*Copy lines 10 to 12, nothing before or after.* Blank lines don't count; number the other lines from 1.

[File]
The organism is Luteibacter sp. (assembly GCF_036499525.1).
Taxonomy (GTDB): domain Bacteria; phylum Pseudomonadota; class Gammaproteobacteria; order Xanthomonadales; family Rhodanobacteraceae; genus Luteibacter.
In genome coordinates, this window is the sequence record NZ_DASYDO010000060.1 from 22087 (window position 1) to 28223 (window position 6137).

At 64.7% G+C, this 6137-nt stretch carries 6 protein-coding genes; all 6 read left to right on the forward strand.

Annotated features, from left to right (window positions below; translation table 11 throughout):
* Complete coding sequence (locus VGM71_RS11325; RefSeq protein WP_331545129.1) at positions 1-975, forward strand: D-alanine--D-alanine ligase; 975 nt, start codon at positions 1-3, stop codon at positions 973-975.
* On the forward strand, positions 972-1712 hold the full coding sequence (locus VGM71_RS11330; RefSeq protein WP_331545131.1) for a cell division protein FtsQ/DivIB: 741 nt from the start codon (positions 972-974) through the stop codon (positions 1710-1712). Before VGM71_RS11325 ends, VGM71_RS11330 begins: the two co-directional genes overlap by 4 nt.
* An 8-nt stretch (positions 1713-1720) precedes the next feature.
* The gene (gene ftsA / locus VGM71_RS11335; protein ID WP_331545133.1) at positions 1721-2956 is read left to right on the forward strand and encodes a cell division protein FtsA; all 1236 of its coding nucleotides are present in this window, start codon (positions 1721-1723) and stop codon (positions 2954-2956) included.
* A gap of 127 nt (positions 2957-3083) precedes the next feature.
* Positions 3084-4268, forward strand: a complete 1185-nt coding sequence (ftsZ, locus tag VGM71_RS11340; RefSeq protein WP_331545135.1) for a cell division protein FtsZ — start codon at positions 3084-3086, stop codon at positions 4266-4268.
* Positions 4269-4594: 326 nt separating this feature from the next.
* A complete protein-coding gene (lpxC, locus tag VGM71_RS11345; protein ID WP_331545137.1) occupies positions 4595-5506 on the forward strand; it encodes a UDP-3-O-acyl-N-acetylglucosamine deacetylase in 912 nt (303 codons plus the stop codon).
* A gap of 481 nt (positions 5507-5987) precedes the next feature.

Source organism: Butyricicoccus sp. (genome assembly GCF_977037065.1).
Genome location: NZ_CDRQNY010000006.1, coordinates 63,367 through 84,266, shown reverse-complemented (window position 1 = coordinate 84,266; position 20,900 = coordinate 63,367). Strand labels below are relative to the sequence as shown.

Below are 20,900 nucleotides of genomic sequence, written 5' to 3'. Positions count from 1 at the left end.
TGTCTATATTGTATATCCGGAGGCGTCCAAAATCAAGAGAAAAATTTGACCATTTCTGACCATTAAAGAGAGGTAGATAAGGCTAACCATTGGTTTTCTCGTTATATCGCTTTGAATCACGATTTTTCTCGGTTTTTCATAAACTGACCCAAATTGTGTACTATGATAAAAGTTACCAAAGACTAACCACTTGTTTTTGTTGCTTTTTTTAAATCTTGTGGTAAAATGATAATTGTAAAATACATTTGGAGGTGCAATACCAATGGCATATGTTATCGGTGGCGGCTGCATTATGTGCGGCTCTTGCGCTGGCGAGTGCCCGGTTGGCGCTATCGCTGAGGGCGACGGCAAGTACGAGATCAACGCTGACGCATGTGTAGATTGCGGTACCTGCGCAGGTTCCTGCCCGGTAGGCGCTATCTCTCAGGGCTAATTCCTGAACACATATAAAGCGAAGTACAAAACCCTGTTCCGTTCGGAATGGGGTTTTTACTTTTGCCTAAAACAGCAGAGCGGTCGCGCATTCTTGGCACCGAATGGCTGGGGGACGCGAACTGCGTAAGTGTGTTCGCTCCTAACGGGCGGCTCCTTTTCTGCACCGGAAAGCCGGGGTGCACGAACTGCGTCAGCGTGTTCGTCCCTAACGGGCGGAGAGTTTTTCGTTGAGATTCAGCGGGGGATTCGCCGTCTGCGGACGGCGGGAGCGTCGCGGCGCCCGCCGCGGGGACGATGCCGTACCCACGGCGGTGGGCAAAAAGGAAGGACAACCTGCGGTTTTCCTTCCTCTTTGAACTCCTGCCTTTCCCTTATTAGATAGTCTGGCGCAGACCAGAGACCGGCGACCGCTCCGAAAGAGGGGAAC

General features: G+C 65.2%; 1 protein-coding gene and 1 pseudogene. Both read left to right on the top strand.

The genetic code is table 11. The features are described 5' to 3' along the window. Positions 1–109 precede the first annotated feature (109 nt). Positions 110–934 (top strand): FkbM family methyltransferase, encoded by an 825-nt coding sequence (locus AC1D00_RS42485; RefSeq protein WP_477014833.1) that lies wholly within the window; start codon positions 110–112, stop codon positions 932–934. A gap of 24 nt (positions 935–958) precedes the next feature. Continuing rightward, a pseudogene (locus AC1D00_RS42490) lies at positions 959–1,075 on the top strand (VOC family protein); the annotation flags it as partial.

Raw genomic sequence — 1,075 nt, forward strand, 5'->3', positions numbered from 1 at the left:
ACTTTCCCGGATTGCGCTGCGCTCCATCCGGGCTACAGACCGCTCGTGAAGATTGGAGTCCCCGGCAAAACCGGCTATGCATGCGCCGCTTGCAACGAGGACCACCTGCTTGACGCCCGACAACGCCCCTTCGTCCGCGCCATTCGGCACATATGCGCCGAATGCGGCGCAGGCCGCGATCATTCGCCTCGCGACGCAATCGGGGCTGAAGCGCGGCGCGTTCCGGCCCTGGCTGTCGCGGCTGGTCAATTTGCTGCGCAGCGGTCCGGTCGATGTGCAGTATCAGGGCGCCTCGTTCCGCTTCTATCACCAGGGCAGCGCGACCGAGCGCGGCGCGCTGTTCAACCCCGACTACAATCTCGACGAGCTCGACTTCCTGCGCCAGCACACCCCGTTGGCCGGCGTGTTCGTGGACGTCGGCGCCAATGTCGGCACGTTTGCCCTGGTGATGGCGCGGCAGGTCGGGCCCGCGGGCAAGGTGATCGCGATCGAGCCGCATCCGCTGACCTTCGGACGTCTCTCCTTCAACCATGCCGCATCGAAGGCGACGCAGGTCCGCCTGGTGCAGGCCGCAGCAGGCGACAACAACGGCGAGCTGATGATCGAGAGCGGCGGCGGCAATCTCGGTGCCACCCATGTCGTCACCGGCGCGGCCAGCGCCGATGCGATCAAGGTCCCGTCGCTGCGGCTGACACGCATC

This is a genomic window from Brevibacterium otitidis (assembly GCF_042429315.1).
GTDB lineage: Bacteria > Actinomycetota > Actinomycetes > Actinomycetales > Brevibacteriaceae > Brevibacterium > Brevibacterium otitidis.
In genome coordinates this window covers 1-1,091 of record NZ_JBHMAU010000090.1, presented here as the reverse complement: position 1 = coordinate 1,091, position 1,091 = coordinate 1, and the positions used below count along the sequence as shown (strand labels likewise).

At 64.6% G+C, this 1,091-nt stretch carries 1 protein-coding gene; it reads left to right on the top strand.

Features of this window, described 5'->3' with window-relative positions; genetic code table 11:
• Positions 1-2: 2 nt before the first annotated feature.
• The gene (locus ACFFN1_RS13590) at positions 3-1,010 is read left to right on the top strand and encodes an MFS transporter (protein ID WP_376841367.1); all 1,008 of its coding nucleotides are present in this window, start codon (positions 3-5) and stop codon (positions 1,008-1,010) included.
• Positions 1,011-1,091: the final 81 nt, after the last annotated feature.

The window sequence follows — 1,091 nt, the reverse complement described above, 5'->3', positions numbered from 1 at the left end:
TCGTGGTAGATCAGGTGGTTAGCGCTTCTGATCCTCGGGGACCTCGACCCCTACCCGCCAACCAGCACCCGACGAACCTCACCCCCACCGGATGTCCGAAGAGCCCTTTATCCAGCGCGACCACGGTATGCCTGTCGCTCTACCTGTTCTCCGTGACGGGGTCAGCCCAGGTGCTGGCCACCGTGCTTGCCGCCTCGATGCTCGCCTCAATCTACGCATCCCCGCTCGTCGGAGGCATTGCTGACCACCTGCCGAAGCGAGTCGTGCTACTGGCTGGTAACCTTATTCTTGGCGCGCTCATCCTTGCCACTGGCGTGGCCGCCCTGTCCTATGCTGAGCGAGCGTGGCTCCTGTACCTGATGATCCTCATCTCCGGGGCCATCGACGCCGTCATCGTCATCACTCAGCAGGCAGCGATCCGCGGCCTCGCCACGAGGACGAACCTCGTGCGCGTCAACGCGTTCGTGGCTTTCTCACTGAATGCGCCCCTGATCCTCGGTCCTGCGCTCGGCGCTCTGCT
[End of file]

* A gap of 127 nt (positions 2957-3083) precedes the next feature.
* Positions 3084-4268, forward strand: a complete 1185-nt coding sequence (ftsZ, locus tag VGM71_RS11340; RefSeq protein WP_331545135.1) for a cell division protein FtsZ — start codon at positions 3084-3086, stop codon at positions 4266-4268.
* Positions 4269-4594: 326 nt separating this feature from the next.